I spend day after day exploring a 3,000 person village, trying to understand its needs. I am here to listen more, speak less, and to support the development of creative approaches to health challenges in the community. So far, the bulk of my work has consisted of working with people living with HIV/AIDS. I also spend significant time working with the primary school health-club teacher to brainstorm new ways to deliver important health and life skills resources and information to children in the community. I struggle with being a white woman doing development work in a country that has been subjected to colonialism and imperialism. I am not here to save anyone. I am no better than anyone I work alongside. Often times their knowledge exceeds mine. I find solace in the fact that I have done more listening than speaking and in the tremendous amount of work I do to develop personal connections in the community.
How did UPrep help form your identity?
UPrep fostered my ability to think critically while learning about world history and my place in it. Through arts and language classes, I learned about different cultures and community expression. Teachers incorporated elements of social justice and equity into the curriculum. No single experience helped me become aware of my role, but I experienced seven years of subtle and grand moments that stitched together my educational and personal foundation. I learned we are part of a larger community, and it is my responsibility to support and lift those around me.
Vivian Voth '17
In 2019, Vivian hiked the Pacific Crest Trail (PCT), which covers 2,650 miles from Mexico to Canada through California, Oregon, and Washington. Two days after finishing the PCT, she threw her belongings in her car and drove up to Bellingham. A day later, she began attending Western Washington University, where she intends to study biology with an emphasis on ecology and evolution.
How did hiking the Pacific Crest Trail impact you?
On March 21, 2019, I stood at the Mexican border and looked north. I had no idea what to expect or what the next six months would entail. After completing every step of the trail in a flip flop fashion over the next six months, I stood at Santiam pass with my tongue purple from eating huckleberries, my hands sticky from hugging trees, my legs dirty from the dust, and my heart full. I felt a deep sense of belonging and purpose and was the happiest I have ever been while hiking this trail. It may always be the best six months of my life despite sometimes thinking my feet were broken because they hurt so bad; getting stuck in countless storms and seeing my life flash before my eyes in the form of a purple lightning bolt or icy slope; waking up to wet everything; or being unbearably cold or hot. Experiencing the daily beauty and often simultaneous adversity of such an enormous adventure is a large part of what made the journey so special. The PCT makes you feel alive because it demands to be experienced step by step and breath by breath.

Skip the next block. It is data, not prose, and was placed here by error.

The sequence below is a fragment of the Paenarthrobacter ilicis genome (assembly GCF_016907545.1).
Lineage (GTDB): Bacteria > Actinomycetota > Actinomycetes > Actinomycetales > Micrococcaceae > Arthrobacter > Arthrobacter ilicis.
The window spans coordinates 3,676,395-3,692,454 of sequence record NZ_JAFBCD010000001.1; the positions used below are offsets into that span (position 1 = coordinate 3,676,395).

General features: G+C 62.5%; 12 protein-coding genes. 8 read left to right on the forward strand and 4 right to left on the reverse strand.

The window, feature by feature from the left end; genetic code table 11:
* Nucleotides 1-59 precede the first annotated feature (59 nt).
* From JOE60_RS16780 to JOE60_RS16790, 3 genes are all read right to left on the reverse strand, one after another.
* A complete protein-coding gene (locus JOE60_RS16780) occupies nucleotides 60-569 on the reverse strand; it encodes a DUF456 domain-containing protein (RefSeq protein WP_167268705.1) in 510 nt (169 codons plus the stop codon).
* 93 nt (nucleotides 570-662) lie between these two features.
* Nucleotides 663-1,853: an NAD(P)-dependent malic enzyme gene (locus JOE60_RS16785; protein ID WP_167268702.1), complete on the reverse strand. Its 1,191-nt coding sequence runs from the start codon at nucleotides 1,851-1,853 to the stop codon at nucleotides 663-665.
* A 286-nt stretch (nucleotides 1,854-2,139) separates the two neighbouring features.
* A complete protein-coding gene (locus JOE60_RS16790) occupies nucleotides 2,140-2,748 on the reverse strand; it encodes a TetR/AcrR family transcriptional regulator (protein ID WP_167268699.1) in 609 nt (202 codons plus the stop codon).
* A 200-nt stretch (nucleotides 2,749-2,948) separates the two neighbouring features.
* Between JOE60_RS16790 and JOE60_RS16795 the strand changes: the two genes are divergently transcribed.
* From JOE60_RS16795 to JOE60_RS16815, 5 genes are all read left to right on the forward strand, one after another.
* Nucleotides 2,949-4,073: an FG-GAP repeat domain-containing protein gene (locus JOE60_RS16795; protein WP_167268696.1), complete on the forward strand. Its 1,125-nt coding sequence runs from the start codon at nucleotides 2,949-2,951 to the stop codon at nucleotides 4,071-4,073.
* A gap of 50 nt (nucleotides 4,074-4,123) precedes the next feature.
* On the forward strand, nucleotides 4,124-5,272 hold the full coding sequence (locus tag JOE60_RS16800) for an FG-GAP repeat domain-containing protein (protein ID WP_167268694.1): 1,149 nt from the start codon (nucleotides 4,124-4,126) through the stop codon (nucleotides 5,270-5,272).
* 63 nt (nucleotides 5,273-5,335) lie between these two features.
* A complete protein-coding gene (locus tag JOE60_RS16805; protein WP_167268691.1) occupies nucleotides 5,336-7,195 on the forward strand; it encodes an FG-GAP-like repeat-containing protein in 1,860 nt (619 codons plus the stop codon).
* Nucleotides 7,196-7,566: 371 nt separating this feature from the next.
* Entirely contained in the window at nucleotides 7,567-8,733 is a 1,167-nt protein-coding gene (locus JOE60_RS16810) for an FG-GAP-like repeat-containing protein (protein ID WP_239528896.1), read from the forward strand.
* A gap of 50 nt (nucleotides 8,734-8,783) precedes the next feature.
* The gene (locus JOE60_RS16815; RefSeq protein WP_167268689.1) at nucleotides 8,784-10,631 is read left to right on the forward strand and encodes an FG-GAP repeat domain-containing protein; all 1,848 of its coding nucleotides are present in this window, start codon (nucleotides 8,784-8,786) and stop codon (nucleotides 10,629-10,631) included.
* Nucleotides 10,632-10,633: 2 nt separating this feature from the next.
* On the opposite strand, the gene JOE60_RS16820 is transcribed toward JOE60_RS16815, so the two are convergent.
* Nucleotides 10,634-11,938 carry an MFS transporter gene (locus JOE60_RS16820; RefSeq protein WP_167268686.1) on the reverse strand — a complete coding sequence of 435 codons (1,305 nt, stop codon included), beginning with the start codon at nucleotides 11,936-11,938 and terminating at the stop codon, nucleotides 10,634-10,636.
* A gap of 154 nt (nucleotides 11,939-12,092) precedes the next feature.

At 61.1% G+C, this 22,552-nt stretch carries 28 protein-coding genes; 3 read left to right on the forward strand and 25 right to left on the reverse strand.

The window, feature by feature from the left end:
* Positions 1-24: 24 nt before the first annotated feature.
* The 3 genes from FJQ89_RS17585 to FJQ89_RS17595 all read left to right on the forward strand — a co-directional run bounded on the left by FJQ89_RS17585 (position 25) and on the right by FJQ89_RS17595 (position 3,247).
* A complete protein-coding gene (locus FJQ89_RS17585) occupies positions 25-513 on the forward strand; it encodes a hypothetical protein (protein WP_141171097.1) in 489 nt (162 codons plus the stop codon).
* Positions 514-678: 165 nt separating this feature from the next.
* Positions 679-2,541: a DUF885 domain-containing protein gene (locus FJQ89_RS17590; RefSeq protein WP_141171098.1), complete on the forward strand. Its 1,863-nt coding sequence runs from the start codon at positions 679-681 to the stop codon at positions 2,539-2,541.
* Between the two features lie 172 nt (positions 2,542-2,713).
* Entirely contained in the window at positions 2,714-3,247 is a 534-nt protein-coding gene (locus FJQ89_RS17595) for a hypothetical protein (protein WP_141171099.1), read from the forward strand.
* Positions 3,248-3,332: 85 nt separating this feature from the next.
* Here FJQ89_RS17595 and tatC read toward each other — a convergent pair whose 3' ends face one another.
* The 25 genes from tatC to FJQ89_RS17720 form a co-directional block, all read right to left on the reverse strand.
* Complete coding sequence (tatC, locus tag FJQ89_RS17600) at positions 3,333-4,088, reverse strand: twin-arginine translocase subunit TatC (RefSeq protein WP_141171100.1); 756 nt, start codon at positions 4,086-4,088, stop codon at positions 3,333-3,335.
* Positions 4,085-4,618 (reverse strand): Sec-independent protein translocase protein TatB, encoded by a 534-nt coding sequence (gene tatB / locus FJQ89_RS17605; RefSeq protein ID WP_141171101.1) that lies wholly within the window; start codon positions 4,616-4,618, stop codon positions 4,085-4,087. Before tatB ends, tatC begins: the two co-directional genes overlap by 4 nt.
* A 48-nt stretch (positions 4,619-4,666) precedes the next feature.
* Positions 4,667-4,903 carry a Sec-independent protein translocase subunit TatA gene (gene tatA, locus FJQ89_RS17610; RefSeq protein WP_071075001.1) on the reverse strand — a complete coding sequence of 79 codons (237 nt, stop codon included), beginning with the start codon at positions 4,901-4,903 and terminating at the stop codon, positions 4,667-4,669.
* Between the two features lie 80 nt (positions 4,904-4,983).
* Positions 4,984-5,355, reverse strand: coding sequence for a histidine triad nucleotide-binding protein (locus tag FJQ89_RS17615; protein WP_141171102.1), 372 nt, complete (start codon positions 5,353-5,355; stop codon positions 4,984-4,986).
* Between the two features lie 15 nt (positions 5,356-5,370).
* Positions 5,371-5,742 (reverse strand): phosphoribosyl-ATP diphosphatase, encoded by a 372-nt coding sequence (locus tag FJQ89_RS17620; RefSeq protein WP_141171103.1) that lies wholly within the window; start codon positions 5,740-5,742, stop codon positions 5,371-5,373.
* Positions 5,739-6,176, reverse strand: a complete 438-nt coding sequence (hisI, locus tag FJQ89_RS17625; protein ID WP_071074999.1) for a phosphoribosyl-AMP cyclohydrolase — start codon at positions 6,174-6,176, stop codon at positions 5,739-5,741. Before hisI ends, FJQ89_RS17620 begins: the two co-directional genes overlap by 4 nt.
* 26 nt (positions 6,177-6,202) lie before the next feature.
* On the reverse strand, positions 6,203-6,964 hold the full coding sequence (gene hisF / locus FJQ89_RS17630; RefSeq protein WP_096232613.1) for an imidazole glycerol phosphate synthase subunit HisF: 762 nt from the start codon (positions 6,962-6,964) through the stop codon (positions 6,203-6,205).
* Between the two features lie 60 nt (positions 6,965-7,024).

How did UPrep help you form your identity?
I will be forever grateful for the education and experiences I received at UPrep. I felt that every one of my teachers cared about not only offering me a good education, but about my well-being. The cross-country team embodied all the aspects of what it means to be a global citizen. It didn’t matter where you came from, what grade you were in, or how you looked; you were instantly part of the team and cared about as if you were a family member and we’d leave the running trails as we found them. I still consider joining the team as the best decision I made while at UPrep.
Emi Meyer '05
*Photo credit: Fendi Japan
Emi, a jazz pianist and singer-songwriter, works and lives with her husband and children in Tokyo, Japan, and Seattle. Her 2009 debut album "Curious Creature" reached number one on Japan's iTunes Jazz Charts. Her 2019 album "Wings" was recorded in Nashville's Blackbird studio, and her songs have been featured in commercials and on TV shows including MTV's Awkward and TV Land's Younger.
What is it like working and living in two different cultures?
Artistically speaking, different things resonate to different cultures. For example, some songs are more popular than others depending on the country. I love the perspective that working in two cultures gives you - it's a great reminder that something successful in one place doesn't necessarily translate to another place, and therefore you should protect your integrity and believe in what you create no matter what other people's opinions are. There is an audience for it somewhere!
How did UPrep help form your identity?
I definitely enjoyed Music Day as a way to develop my identity as a musician in front of many people! There were so many different genres performed, and it was moving to see a supportive student audience for all the performers! The day after a performance, teachers and students I wouldn't normally talk to would start a conversation with me about my piano playing, and I remember thinking how music can shrink the distance between strangers. I also vividly remember my trip to Mexico with my Spanish class. It was very eye opening to travel abroad without my parents and experience new sights and tastes on my own.
Dr. Sarah E. Myhre '00
Photo credit: Hayley Young
Sarah is a climate scientist, communicator, and public advocate. She's well-known for her role as a feminist advocate for representative leadership, human rights, and climate solutions. She's currently the executive director at Rowan Institute, a think tank and non-profit for leadership in a rapidly warming planet. Dr. Myhre lives with her son and partner on Capitol Hill in Seattle.